Psychologists unite against austerity
Austerity is bad for the nation’s mental health. That is the view of a group of British psychologists who have come together to add their professional voices to the debate about the government’s austerity policies.
Thirty psychologists launched their campaign at the House of Lords last week warning of the dangers of economic belt-tightening. In the coming weeks the group will also be outlining a vision for public services which would better promote good mental health through strengthening, rather than weakening, communities.
The move is timely with the merits of austerity certain to be challenged during the General Election campaign, and its effects being felt acutely in Greece, where there has been a political backlash.
One of the psychologists behind the campaign, Laura McGrath, a lecturer from the University of East London, explained the thinking behind it:
“Psychologists Against Austerity grew out of a pressing concern with the psychological costs of austerity, for both individuals and communities. Many in our group work as professional psychologists with the poorest in society, and see these effects first-hand. We feel it important in the run-up to the election that we speak out and don’t just watch silently from the side-lines.”
The group have also produced a briefing paper entitled ‘The Psychological Impact of Austerity’. In it they outline five ‘Austerity Ailments’, which have become more common since the coalition introduced its policy and are known to cause mental health problems. These are fear and distrust; humiliation and shame; instability and insecurity; isolation and loneliness; and a sense of feeling trapped.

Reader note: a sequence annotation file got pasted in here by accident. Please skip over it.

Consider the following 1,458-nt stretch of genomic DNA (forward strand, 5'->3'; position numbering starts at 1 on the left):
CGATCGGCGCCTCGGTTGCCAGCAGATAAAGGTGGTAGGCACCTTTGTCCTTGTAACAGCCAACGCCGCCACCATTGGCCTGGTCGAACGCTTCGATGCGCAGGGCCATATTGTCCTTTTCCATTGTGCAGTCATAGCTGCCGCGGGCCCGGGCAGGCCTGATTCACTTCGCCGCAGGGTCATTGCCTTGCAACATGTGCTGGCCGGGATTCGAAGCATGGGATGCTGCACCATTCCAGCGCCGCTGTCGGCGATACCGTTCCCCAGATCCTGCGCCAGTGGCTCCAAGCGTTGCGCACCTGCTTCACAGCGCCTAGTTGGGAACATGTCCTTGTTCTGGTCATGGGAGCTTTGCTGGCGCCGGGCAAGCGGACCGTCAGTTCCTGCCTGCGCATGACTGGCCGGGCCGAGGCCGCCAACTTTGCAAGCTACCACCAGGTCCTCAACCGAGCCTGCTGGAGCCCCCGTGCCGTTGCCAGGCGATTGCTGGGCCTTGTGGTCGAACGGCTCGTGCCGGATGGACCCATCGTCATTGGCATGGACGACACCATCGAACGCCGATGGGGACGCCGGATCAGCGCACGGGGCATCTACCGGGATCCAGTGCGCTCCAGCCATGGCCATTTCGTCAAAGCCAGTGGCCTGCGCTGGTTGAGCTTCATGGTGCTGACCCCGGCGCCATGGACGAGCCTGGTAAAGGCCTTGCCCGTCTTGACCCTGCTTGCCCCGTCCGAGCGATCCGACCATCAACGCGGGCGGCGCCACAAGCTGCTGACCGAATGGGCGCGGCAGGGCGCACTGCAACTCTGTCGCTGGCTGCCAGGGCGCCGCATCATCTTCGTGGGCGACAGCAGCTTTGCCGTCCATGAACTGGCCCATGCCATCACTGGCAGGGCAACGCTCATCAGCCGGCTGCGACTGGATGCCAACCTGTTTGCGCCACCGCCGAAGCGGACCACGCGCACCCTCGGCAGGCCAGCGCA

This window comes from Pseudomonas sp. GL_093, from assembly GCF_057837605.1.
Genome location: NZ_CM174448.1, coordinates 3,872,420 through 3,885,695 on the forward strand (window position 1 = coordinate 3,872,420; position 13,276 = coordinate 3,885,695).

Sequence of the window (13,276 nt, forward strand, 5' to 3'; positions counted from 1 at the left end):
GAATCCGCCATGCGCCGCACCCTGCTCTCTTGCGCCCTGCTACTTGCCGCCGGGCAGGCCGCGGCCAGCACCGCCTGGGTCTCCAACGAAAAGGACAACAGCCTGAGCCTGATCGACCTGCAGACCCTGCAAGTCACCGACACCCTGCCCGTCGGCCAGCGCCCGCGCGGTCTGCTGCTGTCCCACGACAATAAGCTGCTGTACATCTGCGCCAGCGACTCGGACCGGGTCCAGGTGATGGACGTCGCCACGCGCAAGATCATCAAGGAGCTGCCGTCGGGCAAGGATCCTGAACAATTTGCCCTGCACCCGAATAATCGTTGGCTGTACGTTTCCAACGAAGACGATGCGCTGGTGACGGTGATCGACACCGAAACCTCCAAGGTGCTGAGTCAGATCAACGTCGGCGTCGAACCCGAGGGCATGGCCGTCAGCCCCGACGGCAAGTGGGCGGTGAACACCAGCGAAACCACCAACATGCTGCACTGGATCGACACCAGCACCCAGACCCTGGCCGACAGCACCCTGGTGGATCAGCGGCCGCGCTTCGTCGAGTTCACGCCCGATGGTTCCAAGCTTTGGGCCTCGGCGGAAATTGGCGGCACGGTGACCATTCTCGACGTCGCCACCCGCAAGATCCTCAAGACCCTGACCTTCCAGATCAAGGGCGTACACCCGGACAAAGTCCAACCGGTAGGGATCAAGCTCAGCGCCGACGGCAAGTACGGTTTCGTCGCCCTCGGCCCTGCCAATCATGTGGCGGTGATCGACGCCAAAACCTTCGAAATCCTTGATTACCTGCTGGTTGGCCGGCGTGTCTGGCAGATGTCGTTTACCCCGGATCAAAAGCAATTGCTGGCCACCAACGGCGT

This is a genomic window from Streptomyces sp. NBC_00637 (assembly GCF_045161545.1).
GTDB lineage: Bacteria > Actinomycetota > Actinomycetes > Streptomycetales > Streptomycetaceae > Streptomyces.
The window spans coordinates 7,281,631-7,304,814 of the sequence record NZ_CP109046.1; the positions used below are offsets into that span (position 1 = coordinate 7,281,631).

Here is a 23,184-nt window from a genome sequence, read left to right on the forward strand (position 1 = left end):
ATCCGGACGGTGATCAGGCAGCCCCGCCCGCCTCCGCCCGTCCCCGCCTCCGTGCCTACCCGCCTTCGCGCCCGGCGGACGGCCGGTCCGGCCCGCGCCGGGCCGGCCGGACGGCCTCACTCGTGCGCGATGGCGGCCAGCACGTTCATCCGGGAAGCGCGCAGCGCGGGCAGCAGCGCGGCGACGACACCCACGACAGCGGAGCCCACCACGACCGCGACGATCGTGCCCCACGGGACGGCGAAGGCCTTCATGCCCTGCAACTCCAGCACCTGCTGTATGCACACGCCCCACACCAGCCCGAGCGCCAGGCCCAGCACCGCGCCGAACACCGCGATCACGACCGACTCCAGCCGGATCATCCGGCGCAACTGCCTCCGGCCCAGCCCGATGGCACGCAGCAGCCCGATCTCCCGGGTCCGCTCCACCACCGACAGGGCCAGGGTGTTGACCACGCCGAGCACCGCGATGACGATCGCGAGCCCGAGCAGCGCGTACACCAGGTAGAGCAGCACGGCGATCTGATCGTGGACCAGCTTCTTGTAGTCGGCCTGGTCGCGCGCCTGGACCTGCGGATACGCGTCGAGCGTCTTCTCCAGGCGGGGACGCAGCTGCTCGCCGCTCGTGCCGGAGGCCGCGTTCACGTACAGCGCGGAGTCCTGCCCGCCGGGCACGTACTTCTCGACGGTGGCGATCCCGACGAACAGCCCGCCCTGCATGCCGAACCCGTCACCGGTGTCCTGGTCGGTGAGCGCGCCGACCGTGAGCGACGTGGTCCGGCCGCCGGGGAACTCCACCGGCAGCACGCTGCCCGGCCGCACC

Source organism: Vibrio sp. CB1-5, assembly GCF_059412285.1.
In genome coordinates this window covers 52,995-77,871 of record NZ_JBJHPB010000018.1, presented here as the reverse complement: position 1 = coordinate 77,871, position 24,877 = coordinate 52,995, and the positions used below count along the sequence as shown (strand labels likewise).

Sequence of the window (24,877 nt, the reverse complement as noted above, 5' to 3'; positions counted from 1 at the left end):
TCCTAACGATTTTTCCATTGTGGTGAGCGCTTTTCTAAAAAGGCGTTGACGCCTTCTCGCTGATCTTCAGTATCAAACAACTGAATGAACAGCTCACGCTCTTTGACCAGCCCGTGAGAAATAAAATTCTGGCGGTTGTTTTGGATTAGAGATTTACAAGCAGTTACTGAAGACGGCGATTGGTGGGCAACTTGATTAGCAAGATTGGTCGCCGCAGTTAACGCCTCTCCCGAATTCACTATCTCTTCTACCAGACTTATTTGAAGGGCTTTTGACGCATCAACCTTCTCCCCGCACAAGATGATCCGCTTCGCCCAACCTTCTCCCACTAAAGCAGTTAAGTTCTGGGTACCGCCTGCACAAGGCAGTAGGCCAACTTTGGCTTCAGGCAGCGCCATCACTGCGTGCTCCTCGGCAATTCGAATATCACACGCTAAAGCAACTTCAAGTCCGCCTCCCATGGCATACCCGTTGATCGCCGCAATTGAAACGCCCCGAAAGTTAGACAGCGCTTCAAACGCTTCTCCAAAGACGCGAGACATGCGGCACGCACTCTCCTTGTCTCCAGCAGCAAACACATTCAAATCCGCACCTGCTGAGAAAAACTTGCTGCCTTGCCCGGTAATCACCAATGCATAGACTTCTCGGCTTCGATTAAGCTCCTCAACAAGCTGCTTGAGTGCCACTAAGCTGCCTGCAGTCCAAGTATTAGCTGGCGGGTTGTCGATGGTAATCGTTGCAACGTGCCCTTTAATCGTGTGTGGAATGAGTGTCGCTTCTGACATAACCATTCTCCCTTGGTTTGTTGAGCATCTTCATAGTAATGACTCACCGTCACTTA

The event was able to take place at the House of Lords, thanks to the patronage of Baroness (Ruth) Lister of Burtersett. She said:
“As the evidence mounts of the psycho-social impact of austerity and poverty mounts, I welcome the launch of Psychologists Against Austerity and am pleased to be able to host it. I hope it will lead to wider public understanding of just how damaging austerity is.”
Those who attended the launch event included representatives from Disabled People Against the Cuts and Black Triangle, as well as Labour MPs Luciana Berger and John McDonnell.
“This launch was just the starting point,” asserts Laura McGrath. “We are now concentrating on disseminating the briefing paper far and wide, to ensure that the psychological costs of austerity are heard. We will also be holding a 'Week of Action' for people working in Psychological services in April.”
Notes to Editors
The University of East London (UEL) is a global learning community with students from over 120 countries world-wide. Our vision is to achieve recognition, both nationally and internationally, as a successful and inclusive regional university proud of its diversity, committed to new modes of learning which focus on students and enhance their employability, and renowned for our contribution to social, cultural and economic development, especially through our research and scholarship. We have a strong track-record in widening participation and working with industry.